MTN Group Limited, NLC
An MTN signpost

As more facts continue to emerge about MTN’s recent troubles with the Nigerian authorities, it has been revealed that a whistleblower gave the tipoff that prompted an investigation by the Central Bank of Nigeria, CBN.

This was disclosed yesterday (September 4th) by Mr Ladidi Mohammed, the Head of Asset Recovery at the Officer of Nigeria’s Attorney General who granted a phone interview to Reuters on the matter.

According to him, the whistleblower’s tipoff led the CBN to conduct the investigation that eventually led to Nigeria’s demand that MTN refund the sum of $8.1 billion which it had been accused of illegally taking out of the country.

As we reported, the CBN accused MTN of breaching Nigeria’s extant laws and forex rules when it remitted the sum of $8.1 billion with the help of four banks. The repatriated funds were used to shareholders and offset debts.

Meanwhile, MTN has continued to assert its innocence on the alleged illegality pertaining to the remittances. Just yesterday, the company said in a statement that “all dividend repatriation out of Nigeria was done on the basis of equity capital and with valid certificates.”

MTN was also recently asked to pay the sum of $2 billion in back taxes which it owes the Nigerian Government; a development which the telco equally declines.

Currently, there is growing concern over the company’s ability to overcome all these regulatory challenges. Currently, MTN Group is reportedly lobbying authorities over the $8.1 billion demand which is about half of its market capitalisation.

There is also the uncertainty surrounding MTN’s planned Nigerian IPO which must happen by May 2019; lest the Nigerian Communications Commission (NCC) reimpose an initial fine of $5 billion.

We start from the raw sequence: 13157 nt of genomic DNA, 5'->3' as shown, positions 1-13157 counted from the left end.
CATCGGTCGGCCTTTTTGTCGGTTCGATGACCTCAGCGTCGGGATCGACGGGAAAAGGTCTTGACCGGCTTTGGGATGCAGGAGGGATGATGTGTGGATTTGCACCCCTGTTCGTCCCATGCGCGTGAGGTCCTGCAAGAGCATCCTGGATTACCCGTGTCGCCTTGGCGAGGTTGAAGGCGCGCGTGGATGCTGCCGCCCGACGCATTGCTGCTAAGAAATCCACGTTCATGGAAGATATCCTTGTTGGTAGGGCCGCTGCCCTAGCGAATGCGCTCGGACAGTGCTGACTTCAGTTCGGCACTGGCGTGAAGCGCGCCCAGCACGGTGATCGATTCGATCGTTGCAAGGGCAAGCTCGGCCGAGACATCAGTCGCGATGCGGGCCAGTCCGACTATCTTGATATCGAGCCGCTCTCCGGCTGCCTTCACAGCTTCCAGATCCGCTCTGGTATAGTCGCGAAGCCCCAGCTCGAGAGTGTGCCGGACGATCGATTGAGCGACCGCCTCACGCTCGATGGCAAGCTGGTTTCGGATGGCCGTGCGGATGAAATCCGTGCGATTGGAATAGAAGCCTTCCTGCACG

But despite MTN’s many regulatory issues, its Group CEO (Rob Shutter) said yesterday that the company remains committed to Nigeria. This is unsurprising, considering that Nigeria is MTN’s biggest market, generating most of its revenue.

Deal book 300 x 250
Deal book 300 x 250

3 COMMENTS

  1. The ” whistleblower” was definitely a top management staff who was shown the way out with an unsatisfactory severance package and termination of appointment conditions. When a company like MTN treats staff like shit, the staff will give the company bullshit. Hopefully, the whistleblower’s cut from the deal (fine) will be a better payoff than his/her exit pay.

  2. This matter is not new to the CBN and has in fact been investigated over recent years. So i doubt the connection to any whistle blower especially as no new material evidence that has not been public before now has now being made know as by the purported whistler as new evidence
    If any thing, it is rather disturbing and unfortunate that our regulators are starting to create an unfavourable impression about our commercial laws and the broader ease of doing business in Nigeria. This is a damaging reputation risk that is certain to cost us FDI
    This is a clear case of sovereign 419. Very sad

    H

  3. It all goes to show the obvious fact that no matter the business and its ‘connections’, the right thing must always be done without which it comes back haunting. The best option for covering your tracks is to do the RIGHT thing, It guarantees peace.

    As a local parlance adage…”TRUTH covers in 1 day the distance leap of a LIE for 20 years”

    MTN is not the only multi-national in Nigeria even in the telecommunications sector. Some of us can remember Strive Masiwa’s Econet Wireless and its ‘misadventure’ with power brokers in the country.

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